New data tracks SA's vehicle sales performance over the last decade
SA’s automotive industry has over the last decade been impacted by difficult economic times, from international credit downgrades to a depreciating rand, and more recently, Covid-19. However, there are signs of opportunity and growth that a changing country has to offer.
While vehicle prices have risen year-on-year, the volume of sales have not. Lightstone data has revealed that 340,000 new vehicles were sold through the dealer network in 2011, but this dropped to 306,000 in 2019, a 10% decline. Notably, the average new vehicle price has moved from R290,000 to R440,000.
“Our currency halving in value (from R7:$1 to R14:$1), the Consumer Price Index (CPI) rising by 67% and our population increasing by 15% from 50-million to 60-million people (14.5-million to 17.5-million households, or from 30-million to 38-million adults over the age of 20) has contributed to this industry’s performance over the last 10 years," says Pieter Wessels, MD of Lightstone Auto.
The pandemic and subsequent lockdowns resulted in the domestic new vehicle market in 2020 falling to 233,000.
“The challenge facing government and business is to manage through the pandemic and rebuild the economy and new vehicle sales," adds Wessels.
Though passenger car sales have been declining gradually after the highs of 2012 and 2013, double cabs have shown signs of increased sales. This may be partly due to the poor state of many roads, and the flexibility that a double cab offers. Today, one double cab is sold for every six passenger vehicles sold, compared to one in 12 a decade ago, as illustrated in the graph below.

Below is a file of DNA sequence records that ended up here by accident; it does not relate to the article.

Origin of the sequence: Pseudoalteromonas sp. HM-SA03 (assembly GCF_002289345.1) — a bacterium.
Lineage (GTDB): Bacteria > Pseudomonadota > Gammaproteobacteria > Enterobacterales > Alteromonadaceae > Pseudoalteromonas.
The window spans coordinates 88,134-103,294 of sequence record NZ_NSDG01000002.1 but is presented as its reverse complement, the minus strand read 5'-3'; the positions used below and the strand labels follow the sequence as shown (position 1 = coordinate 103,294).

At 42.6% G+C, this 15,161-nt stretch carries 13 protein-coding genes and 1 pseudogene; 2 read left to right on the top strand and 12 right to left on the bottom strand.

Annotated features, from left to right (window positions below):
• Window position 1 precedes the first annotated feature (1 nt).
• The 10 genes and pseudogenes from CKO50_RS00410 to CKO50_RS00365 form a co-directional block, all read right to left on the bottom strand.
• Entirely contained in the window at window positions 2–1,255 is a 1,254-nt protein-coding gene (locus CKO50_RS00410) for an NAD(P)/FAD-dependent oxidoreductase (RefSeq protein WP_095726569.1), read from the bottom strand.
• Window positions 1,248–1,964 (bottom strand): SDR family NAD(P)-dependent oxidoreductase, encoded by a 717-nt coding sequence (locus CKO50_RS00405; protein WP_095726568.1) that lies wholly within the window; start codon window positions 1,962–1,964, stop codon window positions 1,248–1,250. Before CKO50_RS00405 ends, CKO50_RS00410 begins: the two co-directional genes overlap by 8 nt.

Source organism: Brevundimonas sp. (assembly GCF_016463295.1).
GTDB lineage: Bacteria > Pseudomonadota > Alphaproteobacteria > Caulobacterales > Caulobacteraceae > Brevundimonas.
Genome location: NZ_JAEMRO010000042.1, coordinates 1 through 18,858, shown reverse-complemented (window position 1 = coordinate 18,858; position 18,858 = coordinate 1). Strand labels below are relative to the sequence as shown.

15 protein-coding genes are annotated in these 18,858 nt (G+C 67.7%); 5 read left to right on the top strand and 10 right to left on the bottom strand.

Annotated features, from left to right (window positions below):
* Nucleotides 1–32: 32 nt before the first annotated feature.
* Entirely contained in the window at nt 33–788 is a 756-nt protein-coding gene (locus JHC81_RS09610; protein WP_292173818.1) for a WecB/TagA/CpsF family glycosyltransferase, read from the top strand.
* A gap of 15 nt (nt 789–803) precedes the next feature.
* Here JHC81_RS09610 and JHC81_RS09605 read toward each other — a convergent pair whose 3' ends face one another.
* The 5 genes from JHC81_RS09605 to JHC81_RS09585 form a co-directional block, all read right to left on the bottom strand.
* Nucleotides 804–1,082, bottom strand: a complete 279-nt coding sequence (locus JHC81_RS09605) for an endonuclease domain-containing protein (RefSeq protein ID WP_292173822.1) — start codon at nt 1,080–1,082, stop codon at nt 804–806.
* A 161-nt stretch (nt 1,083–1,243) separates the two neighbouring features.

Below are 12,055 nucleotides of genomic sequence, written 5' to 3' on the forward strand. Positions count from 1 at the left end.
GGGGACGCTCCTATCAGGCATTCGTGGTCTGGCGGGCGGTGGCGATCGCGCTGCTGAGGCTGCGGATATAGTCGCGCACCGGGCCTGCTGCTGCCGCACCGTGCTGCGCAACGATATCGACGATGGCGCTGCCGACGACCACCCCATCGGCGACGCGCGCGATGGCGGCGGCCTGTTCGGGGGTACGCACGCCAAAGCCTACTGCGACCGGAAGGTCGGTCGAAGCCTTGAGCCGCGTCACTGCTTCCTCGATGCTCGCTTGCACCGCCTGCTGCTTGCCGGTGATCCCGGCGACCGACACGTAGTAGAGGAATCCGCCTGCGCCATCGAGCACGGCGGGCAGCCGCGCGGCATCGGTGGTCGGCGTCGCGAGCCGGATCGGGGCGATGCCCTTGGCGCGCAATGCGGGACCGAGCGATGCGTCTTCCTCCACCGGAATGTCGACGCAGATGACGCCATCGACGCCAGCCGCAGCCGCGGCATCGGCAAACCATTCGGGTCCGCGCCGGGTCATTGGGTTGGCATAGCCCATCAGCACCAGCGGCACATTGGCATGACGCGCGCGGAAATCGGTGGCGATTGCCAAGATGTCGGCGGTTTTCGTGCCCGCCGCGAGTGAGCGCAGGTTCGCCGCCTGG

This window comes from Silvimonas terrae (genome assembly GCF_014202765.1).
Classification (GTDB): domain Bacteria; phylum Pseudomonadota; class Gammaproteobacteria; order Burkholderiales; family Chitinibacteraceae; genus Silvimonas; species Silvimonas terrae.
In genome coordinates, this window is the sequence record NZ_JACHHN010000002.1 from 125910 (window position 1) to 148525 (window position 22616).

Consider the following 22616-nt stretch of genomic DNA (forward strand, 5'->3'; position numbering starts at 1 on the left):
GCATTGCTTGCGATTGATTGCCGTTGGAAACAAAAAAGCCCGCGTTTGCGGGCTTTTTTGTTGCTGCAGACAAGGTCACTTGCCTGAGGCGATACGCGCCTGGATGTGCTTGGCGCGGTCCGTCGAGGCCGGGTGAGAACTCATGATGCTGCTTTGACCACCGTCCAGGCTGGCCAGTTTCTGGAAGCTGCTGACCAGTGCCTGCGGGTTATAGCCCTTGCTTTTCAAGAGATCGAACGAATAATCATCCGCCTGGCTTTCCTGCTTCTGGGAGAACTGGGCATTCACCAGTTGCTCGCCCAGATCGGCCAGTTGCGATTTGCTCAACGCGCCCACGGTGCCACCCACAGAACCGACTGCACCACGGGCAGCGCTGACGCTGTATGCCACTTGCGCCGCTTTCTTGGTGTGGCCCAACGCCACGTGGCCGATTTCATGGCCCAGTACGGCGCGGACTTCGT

In 2011, 17 out of every 100 new passenger vehicles sold (including double cabs) were Volkswagen and 15 were Toyota. Both vehicle brands account for 18 out of every 100 sold in 2019.
In terms of colour, buyers preferred silver, grey and white in 2011, but white is now the most popular, with silver and grey the runner-up. Less buyers preferred black vehicles, with just two out of every 100 cars sold now being black, compared to five out of 100 a decade ago. This can be attributed to white cars retaining their resale value and being easier and more cost effective to repair.
“While there is evidence that the industry has recovered to a degree, we will continue to collect and monitor industry trends to establish how lockdowns and the recent unrest in parts of the country will impact the market,” Wessels concludes.